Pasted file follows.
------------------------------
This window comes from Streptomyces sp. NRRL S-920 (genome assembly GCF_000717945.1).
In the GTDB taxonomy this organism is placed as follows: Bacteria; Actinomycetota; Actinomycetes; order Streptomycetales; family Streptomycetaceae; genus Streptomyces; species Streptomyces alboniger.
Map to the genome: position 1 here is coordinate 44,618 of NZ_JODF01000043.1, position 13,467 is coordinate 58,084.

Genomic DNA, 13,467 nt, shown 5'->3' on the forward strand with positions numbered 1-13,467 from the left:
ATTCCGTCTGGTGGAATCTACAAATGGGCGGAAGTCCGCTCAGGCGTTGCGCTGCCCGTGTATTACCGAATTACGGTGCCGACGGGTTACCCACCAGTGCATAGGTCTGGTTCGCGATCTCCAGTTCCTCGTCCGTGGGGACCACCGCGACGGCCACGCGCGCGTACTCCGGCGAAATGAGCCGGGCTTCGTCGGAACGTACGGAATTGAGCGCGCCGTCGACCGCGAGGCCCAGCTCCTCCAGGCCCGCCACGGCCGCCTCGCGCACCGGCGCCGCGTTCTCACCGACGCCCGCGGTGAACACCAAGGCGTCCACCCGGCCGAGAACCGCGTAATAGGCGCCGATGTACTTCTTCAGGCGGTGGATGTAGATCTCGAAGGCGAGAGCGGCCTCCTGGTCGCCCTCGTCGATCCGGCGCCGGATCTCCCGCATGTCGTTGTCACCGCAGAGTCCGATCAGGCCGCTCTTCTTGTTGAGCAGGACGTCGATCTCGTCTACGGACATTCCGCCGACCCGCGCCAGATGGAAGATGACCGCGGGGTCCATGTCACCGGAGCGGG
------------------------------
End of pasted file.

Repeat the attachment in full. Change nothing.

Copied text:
This window comes from Streptomyces sp. NRRL S-920 (genome assembly GCF_000717945.1).
In the GTDB taxonomy this organism is placed as follows: Bacteria; Actinomycetota; Actinomycetes; order Streptomycetales; family Streptomycetaceae; genus Streptomyces; species Streptomyces alboniger.
Map to the genome: position 1 here is coordinate 44,618 of NZ_JODF01000043.1, position 13,467 is coordinate 58,084.

Genomic DNA, 13,467 nt, shown 5'->3' on the forward strand with positions numbered 1-13,467 from the left:
ATTCCGTCTGGTGGAATCTACAAATGGGCGGAAGTCCGCTCAGGCGTTGCGCTGCCCGTGTATTACCGAATTACGGTGCCGACGGGTTACCCACCAGTGCATAGGTCTGGTTCGCGATCTCCAGTTCCTCGTCCGTGGGGACCACCGCGACGGCCACGCGCGCGTACTCCGGCGAAATGAGCCGGGCTTCGTCGGAACGTACGGAATTGAGCGCGCCGTCGACCGCGAGGCCCAGCTCCTCCAGGCCCGCCACGGCCGCCTCGCGCACCGGCGCCGCGTTCTCACCGACGCCCGCGGTGAACACCAAGGCGTCCACCCGGCCGAGAACCGCGTAATAGGCGCCGATGTACTTCTTCAGGCGGTGGATGTAGATCTCGAAGGCGAGAGCGGCCTCCTGGTCGCCCTCGTCGATCCGGCGCCGGATCTCCCGCATGTCGTTGTCACCGCAGAGTCCGATCAGGCCGCTCTTCTTGTTGAGCAGGACGTCGATCTCGTCTACGGACATTCCGCCGACCCGCGCCAGATGGAAGATGACCGCGGGGTCCATGTCACCGGAGCGGG